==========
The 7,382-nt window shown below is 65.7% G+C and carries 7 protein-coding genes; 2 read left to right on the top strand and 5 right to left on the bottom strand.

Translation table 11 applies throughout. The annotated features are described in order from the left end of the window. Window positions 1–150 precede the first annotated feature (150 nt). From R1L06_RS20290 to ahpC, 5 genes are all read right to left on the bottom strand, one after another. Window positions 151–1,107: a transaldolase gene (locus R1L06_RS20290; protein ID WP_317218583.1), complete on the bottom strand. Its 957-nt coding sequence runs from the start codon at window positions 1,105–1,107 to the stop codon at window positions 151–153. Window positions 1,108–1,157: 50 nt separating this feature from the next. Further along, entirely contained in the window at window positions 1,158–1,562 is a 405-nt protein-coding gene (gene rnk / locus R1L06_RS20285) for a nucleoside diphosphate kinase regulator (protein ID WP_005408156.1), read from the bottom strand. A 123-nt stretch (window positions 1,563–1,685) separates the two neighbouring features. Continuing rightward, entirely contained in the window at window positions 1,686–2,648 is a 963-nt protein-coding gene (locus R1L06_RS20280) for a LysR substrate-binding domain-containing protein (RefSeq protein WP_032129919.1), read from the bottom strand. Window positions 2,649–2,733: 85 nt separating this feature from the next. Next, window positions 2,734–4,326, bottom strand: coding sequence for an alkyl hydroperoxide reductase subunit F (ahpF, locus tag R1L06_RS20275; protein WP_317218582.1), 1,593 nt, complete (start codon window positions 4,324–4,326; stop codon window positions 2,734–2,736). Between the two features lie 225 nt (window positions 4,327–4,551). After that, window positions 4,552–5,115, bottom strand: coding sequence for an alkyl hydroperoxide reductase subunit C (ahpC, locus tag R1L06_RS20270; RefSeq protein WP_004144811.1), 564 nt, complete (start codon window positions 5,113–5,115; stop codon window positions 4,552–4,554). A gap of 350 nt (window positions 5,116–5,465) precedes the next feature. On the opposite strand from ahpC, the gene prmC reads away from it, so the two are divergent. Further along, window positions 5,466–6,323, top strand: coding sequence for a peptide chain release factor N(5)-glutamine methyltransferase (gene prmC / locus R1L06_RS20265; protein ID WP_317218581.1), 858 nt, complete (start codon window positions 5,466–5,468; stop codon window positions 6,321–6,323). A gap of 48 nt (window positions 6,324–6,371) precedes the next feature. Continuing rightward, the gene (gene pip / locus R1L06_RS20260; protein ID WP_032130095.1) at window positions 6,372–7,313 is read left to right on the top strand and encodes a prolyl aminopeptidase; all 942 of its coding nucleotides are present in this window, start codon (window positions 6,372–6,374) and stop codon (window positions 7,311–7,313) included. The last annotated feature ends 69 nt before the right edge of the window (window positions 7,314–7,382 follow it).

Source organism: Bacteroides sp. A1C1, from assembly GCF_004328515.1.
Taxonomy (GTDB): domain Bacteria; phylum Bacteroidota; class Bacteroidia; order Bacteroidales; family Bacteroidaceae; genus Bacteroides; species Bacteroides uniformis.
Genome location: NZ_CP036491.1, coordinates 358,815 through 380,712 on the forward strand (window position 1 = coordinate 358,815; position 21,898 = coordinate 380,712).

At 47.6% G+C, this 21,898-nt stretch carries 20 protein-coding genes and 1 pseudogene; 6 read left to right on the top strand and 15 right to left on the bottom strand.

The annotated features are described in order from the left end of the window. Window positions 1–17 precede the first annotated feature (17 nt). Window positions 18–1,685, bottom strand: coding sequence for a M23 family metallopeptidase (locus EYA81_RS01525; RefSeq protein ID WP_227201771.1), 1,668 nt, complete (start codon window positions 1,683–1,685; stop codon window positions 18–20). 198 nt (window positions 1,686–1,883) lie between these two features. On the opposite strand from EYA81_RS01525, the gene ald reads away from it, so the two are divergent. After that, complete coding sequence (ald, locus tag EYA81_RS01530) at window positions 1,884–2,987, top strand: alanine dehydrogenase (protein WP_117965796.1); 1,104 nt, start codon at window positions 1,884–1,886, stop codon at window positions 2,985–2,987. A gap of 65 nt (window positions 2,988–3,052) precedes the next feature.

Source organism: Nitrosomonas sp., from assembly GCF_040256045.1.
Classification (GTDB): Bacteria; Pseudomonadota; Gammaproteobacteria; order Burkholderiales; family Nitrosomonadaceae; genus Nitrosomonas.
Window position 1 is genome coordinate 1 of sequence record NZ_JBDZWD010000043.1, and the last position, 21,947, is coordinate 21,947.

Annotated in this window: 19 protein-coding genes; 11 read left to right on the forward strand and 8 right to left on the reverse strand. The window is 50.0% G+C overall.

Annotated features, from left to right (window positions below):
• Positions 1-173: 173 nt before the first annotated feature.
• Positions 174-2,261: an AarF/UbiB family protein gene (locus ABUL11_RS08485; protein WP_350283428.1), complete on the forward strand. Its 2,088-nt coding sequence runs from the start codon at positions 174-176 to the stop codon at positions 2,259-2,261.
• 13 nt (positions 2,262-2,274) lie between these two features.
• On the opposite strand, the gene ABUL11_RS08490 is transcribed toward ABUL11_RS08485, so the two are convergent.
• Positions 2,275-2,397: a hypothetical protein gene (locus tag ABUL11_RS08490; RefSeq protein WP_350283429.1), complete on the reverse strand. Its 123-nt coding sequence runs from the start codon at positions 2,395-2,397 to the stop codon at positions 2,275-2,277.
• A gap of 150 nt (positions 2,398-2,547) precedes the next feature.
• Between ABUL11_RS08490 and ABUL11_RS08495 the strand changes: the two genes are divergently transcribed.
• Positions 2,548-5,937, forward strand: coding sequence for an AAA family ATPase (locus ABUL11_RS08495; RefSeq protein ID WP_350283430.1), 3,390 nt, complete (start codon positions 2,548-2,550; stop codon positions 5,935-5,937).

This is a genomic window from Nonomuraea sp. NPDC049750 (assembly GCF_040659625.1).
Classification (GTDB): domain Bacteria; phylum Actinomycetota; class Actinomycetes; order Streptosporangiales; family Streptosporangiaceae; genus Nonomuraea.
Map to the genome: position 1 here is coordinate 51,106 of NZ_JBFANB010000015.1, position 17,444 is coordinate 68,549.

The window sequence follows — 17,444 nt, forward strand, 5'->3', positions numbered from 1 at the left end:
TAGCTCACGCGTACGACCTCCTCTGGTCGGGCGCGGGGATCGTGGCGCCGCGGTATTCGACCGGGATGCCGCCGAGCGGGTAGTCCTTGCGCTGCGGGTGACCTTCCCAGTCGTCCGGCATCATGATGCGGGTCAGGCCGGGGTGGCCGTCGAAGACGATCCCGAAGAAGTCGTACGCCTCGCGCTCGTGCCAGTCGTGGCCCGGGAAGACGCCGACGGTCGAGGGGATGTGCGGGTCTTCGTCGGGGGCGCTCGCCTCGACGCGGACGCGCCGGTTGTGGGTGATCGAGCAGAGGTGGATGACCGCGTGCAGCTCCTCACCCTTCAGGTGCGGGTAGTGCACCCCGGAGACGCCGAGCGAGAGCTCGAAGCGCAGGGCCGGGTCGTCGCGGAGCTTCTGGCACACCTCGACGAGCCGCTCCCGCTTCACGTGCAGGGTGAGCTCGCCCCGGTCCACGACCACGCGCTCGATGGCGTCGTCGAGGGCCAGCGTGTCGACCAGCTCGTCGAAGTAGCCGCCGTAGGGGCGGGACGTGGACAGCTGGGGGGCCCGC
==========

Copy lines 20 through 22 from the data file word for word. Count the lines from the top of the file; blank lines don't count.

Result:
• Positions 2,548-5,937, forward strand: coding sequence for an AAA family ATPase (locus ABUL11_RS08495; RefSeq protein ID WP_350283430.1), 3,390 nt, complete (start codon positions 2,548-2,550; stop codon positions 5,935-5,937).

This is a genomic window from Nonomuraea sp. NPDC049750 (assembly GCF_040659625.1).
Classification (GTDB): domain Bacteria; phylum Actinomycetota; class Actinomycetes; order Streptosporangiales; family Streptosporangiaceae; genus Nonomuraea.